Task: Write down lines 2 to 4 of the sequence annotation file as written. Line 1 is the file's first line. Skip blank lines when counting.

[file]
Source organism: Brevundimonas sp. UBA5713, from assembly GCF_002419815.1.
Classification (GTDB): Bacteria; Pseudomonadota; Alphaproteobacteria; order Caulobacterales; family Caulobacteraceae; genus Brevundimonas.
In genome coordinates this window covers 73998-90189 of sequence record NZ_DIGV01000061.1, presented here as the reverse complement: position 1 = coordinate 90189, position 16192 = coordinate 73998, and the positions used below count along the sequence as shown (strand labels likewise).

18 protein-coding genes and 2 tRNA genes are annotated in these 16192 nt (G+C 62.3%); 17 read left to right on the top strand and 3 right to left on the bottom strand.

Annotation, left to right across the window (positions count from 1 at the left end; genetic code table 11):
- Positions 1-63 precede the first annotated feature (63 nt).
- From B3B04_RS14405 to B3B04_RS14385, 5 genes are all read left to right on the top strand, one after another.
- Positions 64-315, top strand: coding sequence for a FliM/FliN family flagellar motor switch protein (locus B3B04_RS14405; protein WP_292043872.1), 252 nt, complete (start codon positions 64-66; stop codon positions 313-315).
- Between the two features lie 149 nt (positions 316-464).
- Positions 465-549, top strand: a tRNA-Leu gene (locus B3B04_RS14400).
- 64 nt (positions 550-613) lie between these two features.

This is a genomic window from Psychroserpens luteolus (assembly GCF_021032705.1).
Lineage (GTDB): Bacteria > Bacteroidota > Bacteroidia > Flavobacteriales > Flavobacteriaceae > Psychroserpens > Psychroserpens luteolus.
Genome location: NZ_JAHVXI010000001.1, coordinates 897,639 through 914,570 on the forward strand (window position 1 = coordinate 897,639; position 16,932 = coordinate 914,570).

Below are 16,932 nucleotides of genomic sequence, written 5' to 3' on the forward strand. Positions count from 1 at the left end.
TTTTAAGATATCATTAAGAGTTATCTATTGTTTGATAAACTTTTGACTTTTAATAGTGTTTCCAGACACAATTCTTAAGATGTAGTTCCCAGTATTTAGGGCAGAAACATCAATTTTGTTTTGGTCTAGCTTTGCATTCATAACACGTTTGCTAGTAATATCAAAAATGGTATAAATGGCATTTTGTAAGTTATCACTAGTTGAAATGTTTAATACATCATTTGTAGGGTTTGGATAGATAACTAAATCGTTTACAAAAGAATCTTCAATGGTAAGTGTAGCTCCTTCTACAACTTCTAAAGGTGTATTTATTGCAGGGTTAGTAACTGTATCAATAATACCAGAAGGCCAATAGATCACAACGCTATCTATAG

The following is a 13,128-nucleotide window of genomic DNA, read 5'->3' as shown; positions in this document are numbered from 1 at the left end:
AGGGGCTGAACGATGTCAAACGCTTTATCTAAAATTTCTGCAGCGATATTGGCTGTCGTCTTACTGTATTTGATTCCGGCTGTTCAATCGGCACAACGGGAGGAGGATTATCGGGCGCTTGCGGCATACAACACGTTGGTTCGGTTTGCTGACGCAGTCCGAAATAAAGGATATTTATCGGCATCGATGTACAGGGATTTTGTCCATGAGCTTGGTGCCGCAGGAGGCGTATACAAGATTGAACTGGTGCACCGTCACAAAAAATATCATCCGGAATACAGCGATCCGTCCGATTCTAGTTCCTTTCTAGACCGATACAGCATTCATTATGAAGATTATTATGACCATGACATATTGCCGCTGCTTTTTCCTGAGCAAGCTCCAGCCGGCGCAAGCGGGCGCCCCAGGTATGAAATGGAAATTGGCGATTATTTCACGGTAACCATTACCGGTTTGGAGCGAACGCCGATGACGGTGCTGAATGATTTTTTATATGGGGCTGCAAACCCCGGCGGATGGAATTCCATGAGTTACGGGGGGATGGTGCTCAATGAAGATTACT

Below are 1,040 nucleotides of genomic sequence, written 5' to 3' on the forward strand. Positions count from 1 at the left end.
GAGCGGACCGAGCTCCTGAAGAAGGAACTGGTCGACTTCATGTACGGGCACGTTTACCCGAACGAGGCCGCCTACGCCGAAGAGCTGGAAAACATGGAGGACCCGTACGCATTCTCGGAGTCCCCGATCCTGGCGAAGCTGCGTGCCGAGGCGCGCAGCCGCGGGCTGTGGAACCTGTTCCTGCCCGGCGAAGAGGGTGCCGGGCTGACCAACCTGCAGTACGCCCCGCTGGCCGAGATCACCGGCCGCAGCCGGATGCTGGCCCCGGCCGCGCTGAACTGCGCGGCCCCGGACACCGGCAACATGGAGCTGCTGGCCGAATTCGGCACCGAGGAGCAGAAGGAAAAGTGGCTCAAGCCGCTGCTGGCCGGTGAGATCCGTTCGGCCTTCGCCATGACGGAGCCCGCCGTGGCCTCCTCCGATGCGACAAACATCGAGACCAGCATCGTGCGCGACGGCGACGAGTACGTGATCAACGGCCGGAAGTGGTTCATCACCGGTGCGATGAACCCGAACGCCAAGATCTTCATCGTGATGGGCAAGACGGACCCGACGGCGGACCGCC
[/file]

Classification (GTDB): Bacteria; Pseudomonadota; Alphaproteobacteria; order Caulobacterales; family Caulobacteraceae; genus Brevundimonas.
In genome coordinates this window covers 73998-90189 of sequence record NZ_DIGV01000061.1, presented here as the reverse complement: position 1 = coordinate 90189, position 16192 = coordinate 73998, and the positions used below count along the sequence as shown (strand labels likewise).

18 protein-coding genes and 2 tRNA genes are annotated in these 16192 nt (G+C 62.3%); 17 read left to right on the top strand and 3 right to left on the bottom strand.